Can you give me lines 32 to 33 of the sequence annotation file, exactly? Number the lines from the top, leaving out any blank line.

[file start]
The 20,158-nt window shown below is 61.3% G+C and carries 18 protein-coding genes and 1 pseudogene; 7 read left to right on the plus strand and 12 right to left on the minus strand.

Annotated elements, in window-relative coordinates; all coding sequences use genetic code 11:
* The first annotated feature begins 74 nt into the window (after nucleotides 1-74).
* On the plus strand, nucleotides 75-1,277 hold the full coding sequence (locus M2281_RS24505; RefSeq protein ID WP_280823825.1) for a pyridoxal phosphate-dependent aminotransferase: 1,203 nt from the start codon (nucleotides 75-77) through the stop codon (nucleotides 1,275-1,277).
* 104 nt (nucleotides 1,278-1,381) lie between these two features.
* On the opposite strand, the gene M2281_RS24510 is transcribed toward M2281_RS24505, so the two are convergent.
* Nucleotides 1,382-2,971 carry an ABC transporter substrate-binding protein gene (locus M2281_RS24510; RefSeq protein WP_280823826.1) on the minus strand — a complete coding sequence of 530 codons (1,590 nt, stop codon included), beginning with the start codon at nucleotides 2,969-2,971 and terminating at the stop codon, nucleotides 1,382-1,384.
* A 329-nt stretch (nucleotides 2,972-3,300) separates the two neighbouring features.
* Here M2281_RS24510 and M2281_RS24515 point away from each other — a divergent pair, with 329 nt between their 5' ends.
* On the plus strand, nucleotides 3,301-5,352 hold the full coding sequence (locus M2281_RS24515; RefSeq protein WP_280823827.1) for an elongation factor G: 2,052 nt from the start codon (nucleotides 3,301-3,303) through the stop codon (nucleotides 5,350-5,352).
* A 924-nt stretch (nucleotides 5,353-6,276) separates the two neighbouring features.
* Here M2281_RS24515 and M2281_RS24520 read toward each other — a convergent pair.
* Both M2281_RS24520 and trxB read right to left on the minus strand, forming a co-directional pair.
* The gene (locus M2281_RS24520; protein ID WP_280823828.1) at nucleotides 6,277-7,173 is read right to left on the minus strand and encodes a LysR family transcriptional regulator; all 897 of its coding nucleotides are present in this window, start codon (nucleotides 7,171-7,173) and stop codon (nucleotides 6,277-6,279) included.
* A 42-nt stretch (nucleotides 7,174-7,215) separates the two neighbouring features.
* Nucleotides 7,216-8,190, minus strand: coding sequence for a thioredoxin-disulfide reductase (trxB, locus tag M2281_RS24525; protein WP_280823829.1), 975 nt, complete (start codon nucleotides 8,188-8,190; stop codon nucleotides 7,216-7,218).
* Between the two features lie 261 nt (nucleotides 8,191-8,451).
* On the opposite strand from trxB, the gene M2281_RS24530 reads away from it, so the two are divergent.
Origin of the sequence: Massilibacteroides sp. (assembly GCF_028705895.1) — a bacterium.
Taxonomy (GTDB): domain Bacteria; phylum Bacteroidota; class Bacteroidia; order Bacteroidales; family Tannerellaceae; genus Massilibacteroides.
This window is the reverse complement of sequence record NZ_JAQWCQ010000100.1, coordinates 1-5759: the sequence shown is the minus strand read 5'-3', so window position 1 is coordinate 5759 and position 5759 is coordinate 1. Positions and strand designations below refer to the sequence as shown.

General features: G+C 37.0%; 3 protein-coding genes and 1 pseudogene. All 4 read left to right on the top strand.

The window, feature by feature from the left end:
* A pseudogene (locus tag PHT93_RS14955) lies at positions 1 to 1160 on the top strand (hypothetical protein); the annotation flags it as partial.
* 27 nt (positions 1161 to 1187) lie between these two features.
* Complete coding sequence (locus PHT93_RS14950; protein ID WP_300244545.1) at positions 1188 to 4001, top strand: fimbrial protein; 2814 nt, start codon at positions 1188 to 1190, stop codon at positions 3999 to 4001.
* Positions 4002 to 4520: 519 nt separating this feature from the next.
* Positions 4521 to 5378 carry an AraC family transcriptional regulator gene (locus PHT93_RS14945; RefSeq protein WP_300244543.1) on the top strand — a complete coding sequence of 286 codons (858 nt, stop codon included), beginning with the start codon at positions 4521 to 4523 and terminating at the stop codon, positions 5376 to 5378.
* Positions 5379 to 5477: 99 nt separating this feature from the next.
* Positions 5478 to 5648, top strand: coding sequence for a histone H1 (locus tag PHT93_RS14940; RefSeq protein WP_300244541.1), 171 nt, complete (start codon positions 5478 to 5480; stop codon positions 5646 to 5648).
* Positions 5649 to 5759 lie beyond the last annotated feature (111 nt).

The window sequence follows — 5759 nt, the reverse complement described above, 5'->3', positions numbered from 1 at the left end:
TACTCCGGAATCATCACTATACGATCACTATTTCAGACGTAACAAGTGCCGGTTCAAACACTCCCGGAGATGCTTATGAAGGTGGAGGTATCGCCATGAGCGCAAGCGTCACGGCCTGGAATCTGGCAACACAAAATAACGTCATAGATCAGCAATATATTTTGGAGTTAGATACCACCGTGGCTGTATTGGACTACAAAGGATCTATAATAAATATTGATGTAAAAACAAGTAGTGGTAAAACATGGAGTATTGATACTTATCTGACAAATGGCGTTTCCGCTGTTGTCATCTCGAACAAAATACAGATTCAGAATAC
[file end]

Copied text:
The window sequence follows — 5759 nt, the reverse complement described above, 5'->3', positions numbered from 1 at the left end:
TACTCCGGAATCATCACTATACGATCACTATTTCAGACGTAACAAGTGCCGGTTCAAACACTCCCGGAGATGCTTATGAAGGTGGAGGTATCGCCATGAGCGCAAGCGTCACGGCCTGGAATCTGGCAACACAAAATAACGTCATAGATCAGCAATATATTTTGGAGTTAGATACCACCGTGGCTGTATTGGACTACAAAGGATCTATAATAAATATTGATGTAAAAACAAGTAGTGGTAAAACATGGAGTATTGATACTTATCTGACAAATGGCGTTTCCGCTGTTGTCATCTCGAACAAAATACAGATTCAGAATAC